Comics ‘N Coffee: April 7th 2013

Published on April 7th, 2013

EXCESSIVE TOUCHING MAY RESULT IN BURNS
(Ask your doctor about Man-Thing™ Brand Soothing Cream)

There was a time when not every hero had a perfect smile and wore flattering tight spandex. This was also the time when horror stories didn’t automatically mean zombies and supernatural tales weren’t confined to teenage vampires with over-inflated libidos and under-inflated acting skills. Imagine this pitch meeting at one of your modern comic book publishers: it’s a monthly story about an inhuman protagonist made of swamp muck who lives purely on instinct, not truth, justice and the American Way; someone who doesn’t wear a costume, never leaves the Florida Everglades and can’t even speak. Now imagine this character becomes so popular that it inspires more than one volume of headlined comics over three decades. I’m pretty sure that particular pitch would get laughed right out of the meeting room (“Security! Escort Mr. Hansen from the premises!”). My caffeinated friend, few people would understand how such a formula would work in today’s modern world of comics, but it’s a solid fit for the morning musings of this edition of Comics ‘n Coffee.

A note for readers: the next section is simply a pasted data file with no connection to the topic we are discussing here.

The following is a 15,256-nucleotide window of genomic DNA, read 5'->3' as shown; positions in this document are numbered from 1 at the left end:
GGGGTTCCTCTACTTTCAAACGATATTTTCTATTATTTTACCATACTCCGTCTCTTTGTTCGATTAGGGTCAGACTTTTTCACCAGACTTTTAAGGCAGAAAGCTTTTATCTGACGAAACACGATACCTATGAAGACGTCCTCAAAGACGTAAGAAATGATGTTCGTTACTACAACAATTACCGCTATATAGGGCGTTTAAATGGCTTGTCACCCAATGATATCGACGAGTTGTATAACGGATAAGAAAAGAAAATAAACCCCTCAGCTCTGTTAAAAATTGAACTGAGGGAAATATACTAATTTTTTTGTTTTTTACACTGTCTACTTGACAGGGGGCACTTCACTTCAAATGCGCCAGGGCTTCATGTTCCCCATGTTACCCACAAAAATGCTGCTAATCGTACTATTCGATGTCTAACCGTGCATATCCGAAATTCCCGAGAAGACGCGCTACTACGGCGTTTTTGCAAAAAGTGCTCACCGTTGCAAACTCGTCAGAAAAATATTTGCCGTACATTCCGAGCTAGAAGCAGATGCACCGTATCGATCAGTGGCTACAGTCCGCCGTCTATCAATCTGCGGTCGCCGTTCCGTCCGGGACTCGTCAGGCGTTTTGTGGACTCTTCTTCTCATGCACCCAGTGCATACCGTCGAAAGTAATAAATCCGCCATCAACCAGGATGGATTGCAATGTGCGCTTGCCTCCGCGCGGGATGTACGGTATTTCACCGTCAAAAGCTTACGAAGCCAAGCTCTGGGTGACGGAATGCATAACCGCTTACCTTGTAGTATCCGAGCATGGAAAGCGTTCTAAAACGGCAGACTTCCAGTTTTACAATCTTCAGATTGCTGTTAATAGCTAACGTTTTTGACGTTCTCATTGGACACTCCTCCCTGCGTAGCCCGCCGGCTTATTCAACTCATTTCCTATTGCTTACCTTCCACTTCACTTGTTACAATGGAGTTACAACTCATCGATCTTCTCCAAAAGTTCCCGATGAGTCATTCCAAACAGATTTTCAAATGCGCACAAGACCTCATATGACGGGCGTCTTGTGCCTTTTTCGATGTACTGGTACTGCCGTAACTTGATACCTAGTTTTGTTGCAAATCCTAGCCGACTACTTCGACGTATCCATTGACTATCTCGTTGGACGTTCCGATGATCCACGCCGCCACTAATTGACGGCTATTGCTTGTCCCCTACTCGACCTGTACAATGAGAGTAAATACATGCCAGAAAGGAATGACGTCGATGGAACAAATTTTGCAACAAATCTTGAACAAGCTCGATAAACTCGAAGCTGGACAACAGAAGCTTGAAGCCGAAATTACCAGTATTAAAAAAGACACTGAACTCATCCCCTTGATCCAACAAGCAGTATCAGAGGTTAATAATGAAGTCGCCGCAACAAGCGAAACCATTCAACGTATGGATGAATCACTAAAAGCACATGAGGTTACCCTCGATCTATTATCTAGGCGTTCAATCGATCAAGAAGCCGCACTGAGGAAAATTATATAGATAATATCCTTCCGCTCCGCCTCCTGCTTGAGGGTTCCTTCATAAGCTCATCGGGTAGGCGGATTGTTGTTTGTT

First appearing in Savage Tales #1 (May 1971) and created by Stan Lee, Roy Thomas, Gerry Conway and Gray Morrow, Man-Thing became one of the most tragic figures in the Marvel Universe. Working for the U.S. government to replicate the formula which turned Steve Rogers into Captain America, Theodore “Ted” Sallis successfully solved the secret super soldier serum. Sadly, however, Sallis was betrayed and – realizing that he had no escape from his enemies – he injected himself with the formula which combined with the mysterious powers of the swamp to transform him into not a muscular specimen of human perfection, but a hulking husk of monstrous muck. At least The Incredible Hulk got to turn back into Bruce Banner once in while and could form coherent words as the green goliath. Sallis’s body and brain were irrevocably perverted as he became completely mindless, existed solely on instinct and enbodied of the very substance of the swamp itself.